Monday, September 25, 2017

Texas Education Code and Lesson Plans - Part I


Texas Education Code and Lesson Plans
Part I

            Keeping with the theme of ‘new-school-year review,’ it’s important that we go over the Texas Education Code regarding lesson plans. 
            For the first 20 years or so that I taught, my administrators understood that my lesson plans were for me.  My plans served as an outline to organize what I would teach and what materials I would need to carry out each lesson.  However, things got crazy after that.  Suddenly, lesson plans morphed into time-consuming, complicated forms that did nothing to make a lesson, or a teacher, better.  In many schools today, lesson plans produce senseless stress and rob teachers of precious time that could be used actually preparing the lesson.  This, despite the fact that these forms completely defy the Texas Education Code.
            TEC Sec. 11.164 is titled “Restricting Written Information.”  It is a result of the Texas Legislature’s Paper Reduction Act.   It reads:  (a) The board of trustees of each school district shall limit redundant requests for information and the number and length of written reports that a classroom teacher is required to prepare.  A classroom teacher may not be required to prepare any written information other than….
            Ten items are listed, but today we will focus only on number 6:  a unit or weekly lesson plan that outlines, in a brief and general manner, the information to be presented during each period at the secondary level or in each subject or topic at the elementary level.
            It is critical that we note several things:
1.  The legislature has given the board of trustees the responsibility to see that school administrators are abiding by this code.
2.  This code has been in place by 1997, so why are so many districts still failing to abide by it?
3.  Key words in the code:  (secondary) outlines, brief, general; (elementary) subject, topic
            Like with planning periods, there is case law regarding lesson plans.  In 2015, the case of Ysleta ISD v. Porter was heard by the Texas Court of Appeals.  I read about it, in detail, in a letter written by attorney Martha B. Owen.  Ysleta ISD required teachers to use a lesson plan template that included TEKS objectives (originally written out and later identified by their number), TAKS objectives, lesson objectives, lesson activities and strategies, the assessment and cognitive level, differentiated instruction and/or modifications/accommodations for special populations, and homework.
            Three teachers in the district filed a grievance.  Among other evidentiary items, the teachers provided proof that the plans took anywhere from 50 minutes to two hours to complete. When the district denied their grievance, they appealed it to then Texas commissioner of education Robert Scott.  He upheld the district’s decision in Jennifer Adams, Rita Vasquez, and Edith Porter v. Ysleta Independent School District, Docket No. 043-R8-0306.  The teachers appealed the decision to district court and received a split decision.  According to Owen, “the district court upheld the requirements as to TEKS and TAKS objectives, lesson objectives, and lesson activities and strategies but reversed the Commissioner’s decision as to the validity of the requirement that teachers include the assessments, cognitive level, differentiated activities and modifications for special populations.”  Both sides appealed, and the split decision was upheld by the Court of Appeals.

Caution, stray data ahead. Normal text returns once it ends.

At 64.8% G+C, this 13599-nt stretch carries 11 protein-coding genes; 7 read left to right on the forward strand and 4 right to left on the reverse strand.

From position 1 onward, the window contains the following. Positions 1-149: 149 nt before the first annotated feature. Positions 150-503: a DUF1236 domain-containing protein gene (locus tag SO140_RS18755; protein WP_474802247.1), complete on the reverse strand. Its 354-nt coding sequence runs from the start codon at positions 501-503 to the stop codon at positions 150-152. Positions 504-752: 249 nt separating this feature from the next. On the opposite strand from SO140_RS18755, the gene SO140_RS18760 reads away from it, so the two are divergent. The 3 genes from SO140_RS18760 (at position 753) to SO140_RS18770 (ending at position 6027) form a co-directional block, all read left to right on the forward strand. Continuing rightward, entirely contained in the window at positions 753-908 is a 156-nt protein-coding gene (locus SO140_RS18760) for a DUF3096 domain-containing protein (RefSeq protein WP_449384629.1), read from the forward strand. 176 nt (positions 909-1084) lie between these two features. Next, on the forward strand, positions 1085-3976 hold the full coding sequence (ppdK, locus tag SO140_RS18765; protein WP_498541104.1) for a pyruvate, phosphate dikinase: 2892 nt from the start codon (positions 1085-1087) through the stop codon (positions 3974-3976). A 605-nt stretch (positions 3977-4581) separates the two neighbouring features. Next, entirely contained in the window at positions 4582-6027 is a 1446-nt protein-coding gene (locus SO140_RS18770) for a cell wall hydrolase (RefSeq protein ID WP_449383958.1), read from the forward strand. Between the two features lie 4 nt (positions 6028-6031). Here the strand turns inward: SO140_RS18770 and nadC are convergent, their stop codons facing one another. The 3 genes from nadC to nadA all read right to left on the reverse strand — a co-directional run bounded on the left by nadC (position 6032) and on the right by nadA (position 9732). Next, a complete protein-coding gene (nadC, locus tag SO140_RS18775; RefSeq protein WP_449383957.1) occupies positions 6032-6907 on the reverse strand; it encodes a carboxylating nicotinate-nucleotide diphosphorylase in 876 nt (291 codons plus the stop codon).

In Owen’s letter, she writes, “It is an important decision because it is one of the few cases interpreting the Paperwork Reduction Act and affirms some key principles of the statute, both in general and applied specifically to lesson plans.”
            Owen continues, “…it determined that a school district may only require that a teacher write a plan that ‘outlines the information presented, which by definition includes what is taught and the activities used to teach the lesson.’”
            There is more to this story, so we will pick up here next week. 


Chris Ardis retired in May of 2013 following a 29-year teaching career. She now helps companies with business communications, editing, and social media and works as a sales coordinator for Tony Roma's and Macaroni Grill. Chris can be reached at cardis1022@aol.com. (Photo by Sarina Manahan)

2 comments:

  1. Wow! I didn't know there was such as thing as the Paperwork Reduction Act. I actually thought the Teacher role had been renamed Paperwork Administrator since that's what I did mostly as a teacher in Texas. It's the main reason I left the American educational system and now I teach abroad.

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  2. Hi Arlette! Right? I know exactly what you mean! Despite the fact that it has been LAW since 1997 (!!!) countless schools break it!

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